Mayor Jerry Abramson held a press conference earlier this afternoon to make official the resignation of now-ex-Louisville Metro Animal Services director Gilles Meloche, offering the embattled doctor’s head on a silver platter to attendant news media and essentially telling them “That’s it, that’s all there is for dinner,” and pledging full support behind the services’ new interim figurehead, Assistant Director Wayne Zelinsky.
Nowhere in his comments did the mayor acknowledge any of the egregious offenses and improprieties that have plagued Meloche since 2006 — ranging from medieval shelter conditions, illegal searches and seizures of pets, sexual harassment, etc. — saying instead that Meloche was a “change agent” who “modernized” LMAS, taking it into “the 21st century.” His last day will be Dec. 31st.
“Meloche made significant changes,” Abramson said, “and he felt that now was the time to move on.” He added that Meloche met with him last Friday because the director wanted to discuss a future beyond LMAS in lieu of greener, private-practice pastures. From what I gathered, the mayor didn’t regard it as a difficult conversation to have. Aesthetically, Abramson did a good job dodging the questions lobbed at him, showing characteristic profluence in the art of the non-answer answer that will no doubt serve him well on the campaign trail, but does not acknowledge the legitimate, non-partisan moral and bureaucratic outrage stirred in his hometown by the disgraced Meloche.
Metro Councilman Kelly Downard, R-16, who chairs the Government Accountability and Oversight committee, offered a more accurate asessment of the “change” Meloche actually catalyzed.
“He was a misfit,” he said. “I believe he has done damage to our city and to the animal services area. Now is time to turn a new page. Everyone had a different thought about what was appropriate, but in the end the right thing is happening and I’m happy.”
Downard pledged his support of Zelinsky, whose background in law enforcement makes him, in the Mayor’s words, “managerially” skilled, but whose implication in the scandals surrounding Meloche while Zilensky served as Assistant Director has yet to be proven, tacitly or otherwise, so the jury’s out on him.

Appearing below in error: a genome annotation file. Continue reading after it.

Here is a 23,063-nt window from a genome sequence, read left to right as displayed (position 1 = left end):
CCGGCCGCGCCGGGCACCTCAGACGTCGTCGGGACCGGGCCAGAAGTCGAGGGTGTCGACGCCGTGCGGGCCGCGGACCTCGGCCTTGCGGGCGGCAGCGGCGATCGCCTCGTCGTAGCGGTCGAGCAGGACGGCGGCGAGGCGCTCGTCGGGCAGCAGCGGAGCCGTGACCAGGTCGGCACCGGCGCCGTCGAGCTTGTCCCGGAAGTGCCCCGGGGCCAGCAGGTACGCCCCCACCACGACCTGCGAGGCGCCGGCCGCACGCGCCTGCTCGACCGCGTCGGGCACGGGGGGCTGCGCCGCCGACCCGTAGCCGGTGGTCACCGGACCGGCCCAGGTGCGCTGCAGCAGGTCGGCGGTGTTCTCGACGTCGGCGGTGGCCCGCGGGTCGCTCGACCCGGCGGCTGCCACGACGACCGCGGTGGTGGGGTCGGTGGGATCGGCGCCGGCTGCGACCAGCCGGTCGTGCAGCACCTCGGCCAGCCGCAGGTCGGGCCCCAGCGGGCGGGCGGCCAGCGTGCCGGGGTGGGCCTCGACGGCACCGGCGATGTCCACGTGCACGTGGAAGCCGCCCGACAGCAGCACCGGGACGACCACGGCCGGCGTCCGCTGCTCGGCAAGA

Chris Poynter, spokesperson for the mayor’s office, declined to comment along these lines.
In the spirit of saving the biggest explosion for the very end of a sub-par 90′s action film, the most fascinating element in this sordid equation is Meloche’s resignation letter (PDF, FYI), a document of circular logic and false correlations that I’ve encountered before, and needs to be read about three times for its true meaning to sink in: Meloche, like some Euro villain-archetype of said action film, justifies a systematic failure of bureaucracy by wrapping cherry-picked data in layers of verbosity and, somehow, emerges from the climactic explosion relatively unscathed to star in yet another, even more disgraceful film.
There’s a lot of cognitive dissonance on display here as well, especially considering that I took a tour of the Manslick Road primary shelter last Saturday and witnessed enough contradictions regarding his letter’s rhetoric to write a bizarro version of it, nearly line for line. (Q. Question: Would any handwriting experts be willing to step forward, in the name of science, to examine his signature?)
To cite a few examples: The main reason that the mobile personnel houses and trailers were built was the ubiquitous August 4th flood, which destroyed the previous administration/personnel building that remains, to this day, unused; saying that the shelter was “decades behind” when he came to it when animal care facilities are currently understaffed and overcrowded upon his resignation; and the construction of the “first phase” in a new facility by January, 2010, will consist of an adoption center followed by new care facilities that will only be built a year later, in 2011; and other sins of omission.
But to the Mayor’s credit, he did a good job of pretending, too, and to be fair the employees at LMAS will have a much deserved New Year’s party worth celebrating.
[Additional reporting by Phillip M. Bailey]